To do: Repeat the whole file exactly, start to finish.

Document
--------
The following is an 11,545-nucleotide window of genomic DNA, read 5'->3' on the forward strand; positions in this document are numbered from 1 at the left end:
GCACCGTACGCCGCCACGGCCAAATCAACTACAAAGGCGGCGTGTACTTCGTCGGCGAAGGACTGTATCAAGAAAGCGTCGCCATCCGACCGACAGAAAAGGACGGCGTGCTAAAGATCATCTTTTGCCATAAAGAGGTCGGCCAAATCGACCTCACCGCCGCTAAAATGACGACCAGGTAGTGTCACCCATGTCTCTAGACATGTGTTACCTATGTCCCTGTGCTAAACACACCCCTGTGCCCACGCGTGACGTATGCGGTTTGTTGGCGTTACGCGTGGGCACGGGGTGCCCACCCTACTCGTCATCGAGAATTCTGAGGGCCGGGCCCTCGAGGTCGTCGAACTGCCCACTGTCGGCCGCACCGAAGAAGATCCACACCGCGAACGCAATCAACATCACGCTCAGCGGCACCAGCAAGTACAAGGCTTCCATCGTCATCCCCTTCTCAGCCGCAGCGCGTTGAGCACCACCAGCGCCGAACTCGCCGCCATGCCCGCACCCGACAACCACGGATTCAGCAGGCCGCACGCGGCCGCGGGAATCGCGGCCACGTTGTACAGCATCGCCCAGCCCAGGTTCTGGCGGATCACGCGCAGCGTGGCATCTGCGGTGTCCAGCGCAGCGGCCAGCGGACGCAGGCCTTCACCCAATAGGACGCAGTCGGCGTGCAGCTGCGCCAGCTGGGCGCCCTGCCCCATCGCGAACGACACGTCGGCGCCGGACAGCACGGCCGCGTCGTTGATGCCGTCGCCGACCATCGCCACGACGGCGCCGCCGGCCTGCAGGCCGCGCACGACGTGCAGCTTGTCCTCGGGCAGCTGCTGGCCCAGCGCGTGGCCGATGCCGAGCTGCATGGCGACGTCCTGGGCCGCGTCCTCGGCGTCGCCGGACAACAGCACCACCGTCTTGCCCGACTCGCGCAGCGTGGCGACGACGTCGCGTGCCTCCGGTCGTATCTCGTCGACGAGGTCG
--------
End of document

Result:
The following is an 11,545-nucleotide window of genomic DNA, read 5'->3' on the forward strand; positions in this document are numbered from 1 at the left end:
GCACCGTACGCCGCCACGGCCAAATCAACTACAAAGGCGGCGTGTACTTCGTCGGCGAAGGACTGTATCAAGAAAGCGTCGCCATCCGACCGACAGAAAAGGACGGCGTGCTAAAGATCATCTTTTGCCATAAAGAGGTCGGCCAAATCGACCTCACCGCCGCTAAAATGACGACCAGGTAGTGTCACCCATGTCTCTAGACATGTGTTACCTATGTCCCTGTGCTAAACACACCCCTGTGCCCACGCGTGACGTATGCGGTTTGTTGGCGTTACGCGTGGGCACGGGGTGCCCACCCTACTCGTCATCGAGAATTCTGAGGGCCGGGCCCTCGAGGTCGTCGAACTGCCCACTGTCGGCCGCACCGAAGAAGATCCACACCGCGAACGCAATCAACATCACGCTCAGCGGCACCAGCAAGTACAAGGCTTCCATCGTCATCCCCTTCTCAGCCGCAGCGCGTTGAGCACCACCAGCGCCGAACTCGCCGCCATGCCCGCACCCGACAACCACGGATTCAGCAGGCCGCACGCGGCCGCGGGAATCGCGGCCACGTTGTACAGCATCGCCCAGCCCAGGTTCTGGCGGATCACGCGCAGCGTGGCATCTGCGGTGTCCAGCGCAGCGGCCAGCGGACGCAGGCCTTCACCCAATAGGACGCAGTCGGCGTGCAGCTGCGCCAGCTGGGCGCCCTGCCCCATCGCGAACGACACGTCGGCGCCGGACAGCACGGCCGCGTCGTTGATGCCGTCGCCGACCATCGCCACGACGGCGCCGCCGGCCTGCAGGCCGCGCACGACGTGCAGCTTGTCCTCGGGCAGCTGCTGGCCCAGCGCGTGGCCGATGCCGAGCTGCATGGCGACGTCCTGGGCCGCGTCCTCGGCGTCGCCGGACAACAGCACCACCGTCTTGCCCGACTCGCGCAGCGTGGCGACGACGTCGCGTGCCTCCGGTCGTATCTCGTCGACGAGGTCG